I firmly believe that my spending habits do more to influence the way my country is run than my vote does (that said, I still vote, even in the little local elections). I have no illusions about democracy. Money talks, and even my little bit of money talks louder than my marker in the voting booth. This means that, before I buy something, I try to examine how it is made, where it comes from, how the workers are treated, and what a corporation’s political activity is like (are they giving large donations to politicians I can’t stand? NOT SHOPPING THERE, THANK YOU).
I wish I could get super obsessive about every single thing I buy, but seriously, who has the time? I try to focus on the following things:
- Not buying stuff I don’t need (and really thinking and researching what I think I need, and talking myself out of it a lot of the time)
- Trying to buy things second-hand when possible, or begging for them on freecycle.
- Researching all cosmetics and body care products on the Skin Deep database.
- Buying “happy” meat and eggs from local farms, and local and organic veggies as much as I can (my friend Jack says, “But you should eat the unhappy animals–put them out of their misery!”).
- Making my home more efficient so that we use less fuel to heat it (we have a propane furnace).
I feel overwhelmed and like my best efforts aren’t enough. Do I know if my toilet paper comes from sustainably-harvested trees? NO. Should I? Well, probably, but seriously, who has the time? I’ve just downloaded the Buycott app for my phone, and maybe that will help…or maybe I’ll end up feeling like I can’t buy anything!
Despite my best efforts, I seem to miss major things. Literally weeks after I bought my iPod, the Foxconn suicides hit the news. I felt personally implicated, listening to the Mike Daisy story (which may or may not be true, depending on your definition of “true”). on said iPod.
Last week, a young woman who had spent two years doing service work in Columbia spoke at my church. She mentioned in passing that Chiquita Banana had been involved with terrorists. All I could think was, “Seriously? Bananas??” Because I buy them every week. It’s not like there’s much brand competition, either. Apparently everyone knew this but me. Now I have to make a separate trip to the one store in town where I can get organic bananas…and I don’t actually know if they are fair-trade (is there such a thing?).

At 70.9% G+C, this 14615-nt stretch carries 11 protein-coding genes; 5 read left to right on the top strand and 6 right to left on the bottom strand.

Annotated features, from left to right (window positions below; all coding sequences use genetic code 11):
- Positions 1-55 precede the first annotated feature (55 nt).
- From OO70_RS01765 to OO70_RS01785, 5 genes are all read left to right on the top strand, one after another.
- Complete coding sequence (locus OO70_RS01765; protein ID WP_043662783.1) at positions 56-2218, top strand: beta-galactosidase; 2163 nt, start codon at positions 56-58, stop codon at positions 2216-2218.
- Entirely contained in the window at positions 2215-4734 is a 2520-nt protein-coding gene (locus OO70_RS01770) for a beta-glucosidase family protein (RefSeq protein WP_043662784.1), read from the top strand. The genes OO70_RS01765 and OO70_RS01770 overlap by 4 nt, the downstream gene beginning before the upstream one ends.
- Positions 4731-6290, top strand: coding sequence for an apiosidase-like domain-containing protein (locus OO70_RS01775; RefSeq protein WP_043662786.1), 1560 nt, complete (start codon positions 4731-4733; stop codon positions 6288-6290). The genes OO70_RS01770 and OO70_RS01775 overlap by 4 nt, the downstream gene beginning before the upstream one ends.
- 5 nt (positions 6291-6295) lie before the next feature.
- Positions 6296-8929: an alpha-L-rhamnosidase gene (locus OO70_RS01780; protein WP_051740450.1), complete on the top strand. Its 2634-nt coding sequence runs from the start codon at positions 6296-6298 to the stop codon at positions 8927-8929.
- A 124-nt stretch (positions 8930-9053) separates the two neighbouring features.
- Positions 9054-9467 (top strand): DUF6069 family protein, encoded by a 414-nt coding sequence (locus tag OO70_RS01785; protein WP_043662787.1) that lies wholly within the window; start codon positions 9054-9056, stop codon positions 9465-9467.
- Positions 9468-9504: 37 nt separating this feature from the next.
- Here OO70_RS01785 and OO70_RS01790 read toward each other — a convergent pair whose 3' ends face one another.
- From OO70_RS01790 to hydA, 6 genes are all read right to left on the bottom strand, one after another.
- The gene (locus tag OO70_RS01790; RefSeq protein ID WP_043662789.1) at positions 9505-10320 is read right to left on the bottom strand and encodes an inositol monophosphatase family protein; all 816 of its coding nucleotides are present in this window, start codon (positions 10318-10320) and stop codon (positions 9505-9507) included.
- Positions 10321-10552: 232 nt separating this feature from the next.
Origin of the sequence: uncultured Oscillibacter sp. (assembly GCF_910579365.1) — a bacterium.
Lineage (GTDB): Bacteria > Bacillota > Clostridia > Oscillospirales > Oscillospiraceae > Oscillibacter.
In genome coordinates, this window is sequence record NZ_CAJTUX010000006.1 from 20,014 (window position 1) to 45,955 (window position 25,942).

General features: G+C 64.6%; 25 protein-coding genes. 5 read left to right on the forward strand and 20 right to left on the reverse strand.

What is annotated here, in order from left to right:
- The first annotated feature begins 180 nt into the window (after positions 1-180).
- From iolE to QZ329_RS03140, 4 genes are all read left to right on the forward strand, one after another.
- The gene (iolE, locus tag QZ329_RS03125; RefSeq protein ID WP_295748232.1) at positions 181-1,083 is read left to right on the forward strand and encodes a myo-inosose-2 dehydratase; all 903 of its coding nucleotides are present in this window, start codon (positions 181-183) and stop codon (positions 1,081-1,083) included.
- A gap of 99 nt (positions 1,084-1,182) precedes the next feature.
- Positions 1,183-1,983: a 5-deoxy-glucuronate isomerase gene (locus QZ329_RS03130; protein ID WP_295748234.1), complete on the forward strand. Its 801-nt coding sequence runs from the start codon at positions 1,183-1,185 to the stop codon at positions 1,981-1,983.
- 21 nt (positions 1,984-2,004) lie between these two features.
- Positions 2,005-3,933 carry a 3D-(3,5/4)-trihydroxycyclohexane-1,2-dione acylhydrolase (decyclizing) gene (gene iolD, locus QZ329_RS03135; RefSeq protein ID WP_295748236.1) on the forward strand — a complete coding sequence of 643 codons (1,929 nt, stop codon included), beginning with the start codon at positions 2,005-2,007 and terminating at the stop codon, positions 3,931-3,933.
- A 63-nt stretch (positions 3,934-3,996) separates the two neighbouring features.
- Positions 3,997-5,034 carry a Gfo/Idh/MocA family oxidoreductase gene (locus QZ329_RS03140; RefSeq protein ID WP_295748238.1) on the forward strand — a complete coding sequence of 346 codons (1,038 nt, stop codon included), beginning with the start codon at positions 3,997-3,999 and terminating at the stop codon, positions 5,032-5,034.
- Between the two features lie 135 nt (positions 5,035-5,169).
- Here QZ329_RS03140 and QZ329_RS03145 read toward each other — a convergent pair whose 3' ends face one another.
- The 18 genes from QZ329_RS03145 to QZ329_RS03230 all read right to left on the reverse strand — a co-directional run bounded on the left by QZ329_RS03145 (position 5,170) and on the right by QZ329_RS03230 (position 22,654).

I’ve tried to make a commitment to buying responsibly especially when it’s something I buy frequently (like coffee) or something that will cost $100 or more.
And that brings me to today’s question. Silas is almost to the height limit on his carseat. I’d like to get him a new one that will ultimately convert into a booster for when he’s bigger. I have it narrowed down, based on the NTHSA ease-of-use charts and various reviewers, to three seats by two manufacturers.
The seats are the Graco Nautilus 3-in-1 and the Evenflo SecureKid 300 or 400. I have been trying to find information on these companies, but am coming up blank. Both of them, rather charmingly, state on their Amazon pages that the seats are “Made in the USA or Imported.” As I understand it, those are the two options (yes, I know this means that some components are probably imported, but I still think it’s a funny way of putting it). I can’t find any information about whether they treat their workers fairly or try to use environmentally friendly practices. If I buy one of these seats and then someone tells me, like it’s common knowledge, that it’s made by child slaves in Cambodia, I’m going to feel terrible. I don’t want my kid kept safe by something that endangers other children.
So I’m putting it out there–we still have at least a month, maybe two, before Silas is too big for his seat. If you know anything one way or another about Graco or Evenflo, let me know. Corporate ethics are the deciding factor in my purchase decision.
Editing to add:
A friend who is in law school used her student access to some legal databases to turn up the following:
Evenflo has recently been (at least) paying good lip service to assembling its products in the USA and bringing more jobs to North America. I wasn’t able to find any labor litigation they were involved in that would give insight into shady practices. The only other thing I could find was where they had requested tariff clarifications that indicate that various product components are made in Asia.
Graco is owned by Newell-Rubbermaid. Lots of information about Newell-Rubbermaid online. From what it appears, Newell-Rubbermaid has been purchasing various companies, closing factories, and sending them to China. Also, Newell-Rubbermaid seems to be responsible for a couple of Superfund sites. And they’re in the middle of heated litigation to avoid paying for the toxic waste cleanup. And may be purchasing enough properties in small but key (think equipment foam coating and similar) industries so much that they’re starting to get FTC orders to avoid antitrust type violations.
Another friend found an old article in Mother Jones (not a totally unbiased source) indicating that Graco gives lots of money to right-wing politicians.